Question: "What does the Bible say about cowardice or being a coward?"
Answer: At first glance, it would seem the Bible has very little to say about cowardice. Some translations do not even contain the word, while in others it is found only once in Revelation 21:8, in which the coward is condemned to hellfire along with murderers and sorcerers. Other translations use the word fearful in place of the word cowardly, but could it be that these words are synonymous? If so, what does that mean for us, who have all been fearful at one time or another? Are we “the cowardly” of which Revelation 21:8 speaks?
In the Greek, the word translated “cowardly” in Revelation 21:8 implies fearfulness and timidity. The dictionary also defines coward as someone who lacks the courage to do difficult, dangerous, or unpleasant things. A coward consciously shies away from unpleasant situations, doing whatever he can to save his own skin—enslaving himself to fear. Cowardice is sometimes linked to a guilty conscience: “The wicked flee though no one pursues, but the righteous are as bold as a lion” (Proverbs 28:1). Scripture has much to say about being a slave to fear and contains stories of some godly people who gave in to fear.
Peter is a good example of someone who once showed cowardice or enslavement to fear. Peter’s three-fold denial of Jesus to save his own life revealed a fear that was still surrendered to men rather than to God (Luke 22:54–62). Later, during the time of the early church, Peter once decided to refrain from eating with the Gentiles out of fear for the “circumcision party”—the Judaizers (Galatians 2:11–13). His fear of being criticized by his Jewish brothers kept him from obeying God, who had commanded him to accept the Gentiles into the community of believers, freely eating and drinking with them (Acts 11:1–17). Despite Peter’s cowardice on occasion, Jesus loved him and continued to call him a disciple (Luke 22:31–32; John 21:15–22). With Jesus’ forgiveness and the gift of His sanctifying Spirit, Peter learned to live a life of great faith and boldness despite facing persecution (1 Peter 4:12–19; John 21:17–19).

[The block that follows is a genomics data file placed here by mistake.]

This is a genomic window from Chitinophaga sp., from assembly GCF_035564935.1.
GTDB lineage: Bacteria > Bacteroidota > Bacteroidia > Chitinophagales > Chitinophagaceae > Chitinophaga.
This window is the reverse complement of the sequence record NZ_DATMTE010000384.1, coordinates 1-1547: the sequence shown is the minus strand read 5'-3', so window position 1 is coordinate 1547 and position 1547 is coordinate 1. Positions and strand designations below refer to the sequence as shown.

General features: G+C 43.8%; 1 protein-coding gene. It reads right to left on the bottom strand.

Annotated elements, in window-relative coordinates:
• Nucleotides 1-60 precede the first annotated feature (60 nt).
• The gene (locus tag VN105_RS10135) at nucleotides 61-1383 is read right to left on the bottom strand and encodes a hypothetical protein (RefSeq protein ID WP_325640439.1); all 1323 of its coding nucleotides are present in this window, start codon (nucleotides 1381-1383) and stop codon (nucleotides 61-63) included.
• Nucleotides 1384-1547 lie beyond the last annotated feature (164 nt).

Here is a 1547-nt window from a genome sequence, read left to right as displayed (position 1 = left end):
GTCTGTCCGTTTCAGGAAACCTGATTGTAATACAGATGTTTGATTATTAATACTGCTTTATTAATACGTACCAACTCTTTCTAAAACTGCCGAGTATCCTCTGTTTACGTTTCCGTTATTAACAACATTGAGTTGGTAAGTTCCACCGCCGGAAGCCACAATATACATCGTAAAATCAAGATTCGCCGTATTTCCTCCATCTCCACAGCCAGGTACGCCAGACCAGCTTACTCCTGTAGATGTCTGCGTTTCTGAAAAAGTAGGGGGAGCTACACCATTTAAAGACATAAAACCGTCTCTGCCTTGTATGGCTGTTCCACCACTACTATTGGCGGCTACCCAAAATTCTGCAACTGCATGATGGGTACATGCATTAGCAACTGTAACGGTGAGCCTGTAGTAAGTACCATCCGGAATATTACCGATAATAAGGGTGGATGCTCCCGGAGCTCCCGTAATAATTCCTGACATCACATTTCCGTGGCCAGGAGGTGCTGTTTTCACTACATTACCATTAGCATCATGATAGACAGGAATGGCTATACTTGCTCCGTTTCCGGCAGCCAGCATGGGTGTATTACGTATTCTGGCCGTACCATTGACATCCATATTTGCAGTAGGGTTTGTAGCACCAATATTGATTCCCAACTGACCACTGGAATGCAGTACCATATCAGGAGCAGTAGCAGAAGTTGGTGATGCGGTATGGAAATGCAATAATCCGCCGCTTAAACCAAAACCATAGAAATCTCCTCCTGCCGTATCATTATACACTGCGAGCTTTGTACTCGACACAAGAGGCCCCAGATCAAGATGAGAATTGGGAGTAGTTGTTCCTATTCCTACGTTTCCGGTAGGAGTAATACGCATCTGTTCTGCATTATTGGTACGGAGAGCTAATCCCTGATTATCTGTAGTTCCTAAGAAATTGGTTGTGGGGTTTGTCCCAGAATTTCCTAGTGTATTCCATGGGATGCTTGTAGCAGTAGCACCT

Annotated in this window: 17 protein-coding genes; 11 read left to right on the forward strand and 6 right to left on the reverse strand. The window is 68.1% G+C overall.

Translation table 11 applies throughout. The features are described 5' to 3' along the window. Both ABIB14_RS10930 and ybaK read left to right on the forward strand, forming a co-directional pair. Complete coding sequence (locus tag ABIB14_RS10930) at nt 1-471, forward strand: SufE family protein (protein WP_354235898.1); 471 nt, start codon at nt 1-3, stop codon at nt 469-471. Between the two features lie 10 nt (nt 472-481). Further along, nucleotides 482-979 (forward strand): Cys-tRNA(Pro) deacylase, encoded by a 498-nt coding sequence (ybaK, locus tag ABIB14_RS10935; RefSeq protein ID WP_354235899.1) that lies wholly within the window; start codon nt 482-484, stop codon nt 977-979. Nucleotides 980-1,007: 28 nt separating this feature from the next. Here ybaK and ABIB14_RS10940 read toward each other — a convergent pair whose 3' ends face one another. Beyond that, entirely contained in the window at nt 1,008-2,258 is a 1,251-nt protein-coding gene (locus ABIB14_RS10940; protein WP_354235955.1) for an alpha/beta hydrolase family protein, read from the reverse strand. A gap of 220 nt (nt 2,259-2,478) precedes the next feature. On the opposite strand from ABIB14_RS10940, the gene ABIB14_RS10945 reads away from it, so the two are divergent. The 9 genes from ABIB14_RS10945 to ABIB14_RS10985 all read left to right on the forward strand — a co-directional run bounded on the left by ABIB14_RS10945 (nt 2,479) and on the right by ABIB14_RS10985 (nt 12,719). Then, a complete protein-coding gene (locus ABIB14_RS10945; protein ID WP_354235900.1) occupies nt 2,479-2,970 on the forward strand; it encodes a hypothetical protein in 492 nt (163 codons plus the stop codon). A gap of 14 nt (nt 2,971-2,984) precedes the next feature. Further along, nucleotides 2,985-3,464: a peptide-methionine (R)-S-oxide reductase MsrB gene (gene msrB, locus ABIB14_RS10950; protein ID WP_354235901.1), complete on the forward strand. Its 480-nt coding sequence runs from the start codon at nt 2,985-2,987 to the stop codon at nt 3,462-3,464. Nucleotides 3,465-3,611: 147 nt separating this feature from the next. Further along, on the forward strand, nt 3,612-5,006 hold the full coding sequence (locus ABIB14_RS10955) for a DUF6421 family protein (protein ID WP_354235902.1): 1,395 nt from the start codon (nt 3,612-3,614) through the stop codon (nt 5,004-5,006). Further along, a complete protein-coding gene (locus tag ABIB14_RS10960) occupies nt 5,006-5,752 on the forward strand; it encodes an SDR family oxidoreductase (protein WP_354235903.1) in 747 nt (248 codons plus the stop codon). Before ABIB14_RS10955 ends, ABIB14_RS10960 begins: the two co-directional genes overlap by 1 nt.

Joshua was the man who led Israel in the conquest of Canaan; given the many battles he faced and won, no one would ever call him a coward. Yet Joshua must have struggled with fear, for the Lord tells him over and over to “be not afraid,” “be of good courage,” etc. (Joshua 1:9, 18; 8:1). It was an encouragement against cowardice that Joshua passed along to the Israelites (Joshua 10:25).
There are numerous places in Scripture where God tells His people to “be strong and courageous. Do not be afraid or terrified . . . for the Lord your God goes with you; he will never leave you nor forsake you” (Deuteronomy 31:6). This is a command, not a suggestion. How could God expect us not to be afraid? It is because He promises to strengthen us and be with us. His power and presence are ours (2 Timothy 1:7; Psalm 37:27–28; Matthew 28:18–20). Perhaps at times we play the coward, enslaving ourselves to fear just because we do not take God’s Word seriously; we do not believe He is actually with us or will strengthen us. While it is natural to experience fear, we are commanded not to let fear control us; instead, we are to cry out to the God of peace, who has promised to be with us and will help us in time of need (Philippians 4:5b–9; Isaiah 51:12).
Jesus is our best example of facing fear without letting it control or keep Him from obeying God (Luke 22:42–44). If we are God’s children by faith in Christ, we do not have to fear the condemnation mentioned in Revelation 21:8 (see Romans 8:1). However, the statement that cowards will be consigned to the lake of fire reminds us that fearful living is not the mark of a disciple of Christ. We must come to God with our fears, asking Him to work His perfect peace within us (Philippians 4:6–7; Psalm 145:18). He wants us to ask, and He will not let us down (Matthew 7:7–10; Isaiah 41:10; 2 Timothy 4:17; Psalm 18:32–34).